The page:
The crazy-superlight bags are waterproof, but tear absurdly easily. I have even ripped them just gently stuffing a puffy coat into one. An example of these are the Sea to Summit "Ultra-Sil Nano" bags. Avoid these at all cost. The Sea to Summit regular "Ultra-Sil" dry bags are light and will survive normal use with care. The inexpensive Outdoor Products bag that DT mentions work fine and are about the weight fabric that is durable enough but still light enough to hit the sweet spot. OR 'Ultralight' (not truly the thinnest and lightest out there) are also durable enough if you are careful, in my experience. As a long time sea kayaker I don't think you really need to go for the heavy duty drybags. Anything that is seam sealed and isn't so light that it will tear within normal use should do fine. They all work on the same roll-down principle: basically forming a labyrinth seal. With light drybags, you just need to avoid stuffing sharp objects into them (this includes zipper pulls- fold/stuff the object so the zipper is on the inside), don't place the bag on rocks or twigs when you stuff them, and don't pull up hard on the mouth of the bag as you stuff. The stitching at the roll-top closure of bags is where you can get a tear to initiate. Use a slightly larger bag than you absolutely need, stuff it with medium pressure, and then 'degas' the bag to achieve a smaller package.

Luke Schmidt
(Cameron) - MLife

Locale: The WOODS
Re More Details on 06/29/2013 17:57:21 MDT Print View

Basically I need a way to ensure I don't ruin my camera and/or get my insulation wet 20 miles from help on a solo trip.

I've ordered a big bag (60 liter Seal Line) on the theory that some air in there my actually be a good thing for river crossings. I'll probably put my camera in a ziplock inside a cheaper dry bag and do the same with my sleeping bag.

Michael K
(chinookhead) - F - M
Seak Line good Choice on 06/29/2013 23:54:57 MDT Print View

You made a good choice with the Seal Line. I use those as my dedicated raft, kayak, and boat bags and I throw them and drag them around more than I should......very durable and waterproof. The lightest bags that I would use with real wet stuff and possible submersion on the sea to summit event bags. These are the lightest bags that I've used that will deal with prolonged wet conditions and temporary submersion. All my sil-nylon bags under these conditions get at least most on the inside under these conditions. I use the event bags only for backpacking where I baby them because I don't think they would stand up to my boat use (too thin). It is a good idea to pack the really important stuff (as you said that you would do) also in ziplocs just in case. An "in between" bag that I've also had good luck with are the "Big River" Sea to Summit" bags that I use to house my small expensive items like a camera.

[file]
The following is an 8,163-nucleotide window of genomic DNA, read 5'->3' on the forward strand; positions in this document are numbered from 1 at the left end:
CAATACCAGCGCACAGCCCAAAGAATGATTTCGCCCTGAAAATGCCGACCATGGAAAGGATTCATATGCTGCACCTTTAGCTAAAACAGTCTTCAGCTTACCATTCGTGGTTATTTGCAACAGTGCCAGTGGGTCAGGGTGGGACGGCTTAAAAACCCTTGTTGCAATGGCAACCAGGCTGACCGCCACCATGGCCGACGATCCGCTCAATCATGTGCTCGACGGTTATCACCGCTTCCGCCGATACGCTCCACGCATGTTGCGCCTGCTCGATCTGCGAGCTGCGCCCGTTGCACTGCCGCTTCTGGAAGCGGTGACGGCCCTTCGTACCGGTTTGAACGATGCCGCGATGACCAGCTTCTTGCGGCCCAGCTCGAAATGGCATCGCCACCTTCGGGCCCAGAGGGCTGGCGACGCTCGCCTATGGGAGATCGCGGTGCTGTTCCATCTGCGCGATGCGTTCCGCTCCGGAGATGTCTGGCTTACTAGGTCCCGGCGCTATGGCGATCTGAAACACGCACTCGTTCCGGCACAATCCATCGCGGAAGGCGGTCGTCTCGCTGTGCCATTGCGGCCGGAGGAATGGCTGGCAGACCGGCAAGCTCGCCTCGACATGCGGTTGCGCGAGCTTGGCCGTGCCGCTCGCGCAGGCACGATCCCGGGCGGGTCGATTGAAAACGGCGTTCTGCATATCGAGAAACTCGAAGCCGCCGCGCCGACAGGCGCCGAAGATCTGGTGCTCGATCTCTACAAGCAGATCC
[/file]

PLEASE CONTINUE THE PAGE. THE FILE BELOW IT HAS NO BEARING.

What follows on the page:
Edited by chinookhead on 06/29/2013 23:56:39 MDT.

Hiking Malto
(gg-man) - F
A simple approach on 06/30/2013 05:42:56 MDT Print View

I have found that the simple trash compactor bags VERY securely tied work wonderful for full submersion. I have put all electronics in its normal ziplock into the bag for double protection. While this system would not be my choice for pack rafting, constant threat of submersion, I find it plenty adequate for occasion hairy stream crossings. .

Roger Caffin
(rcaffin) - BPL Staff - MLife

Locale: Wollemi & Kosciusko NPs, Europe
Re: Dry Bags for Swimming Rivers on 06/30/2013 16:06:33 MDT Print View

A couple of 20 L garbage bags have always worked well for us. They cost very little and weigh very little. They live in a corner of the pack in a small protective plas bag.
But! we only use them for the actual swim. We repack immediately before and after the swim. This avoids abrasion holes from long use on the track.

Cheers

Stephen M
(stephenm) - MLife

Locale: The Great Lakes Bay Region
Re: Dry Bags for Swimming Rivers on 06/30/2013 16:16:37 MDT Print View

Luke,

As Nick mentioned the Sea line bags are very good, I have one that's about 10 years old that has outlasted all other dry bags I have had over the years.

Exped ones are good also but you need to check them for leaks after a lot of use by filling them with water and look for holes, I then patch them with tenacious tape once dry.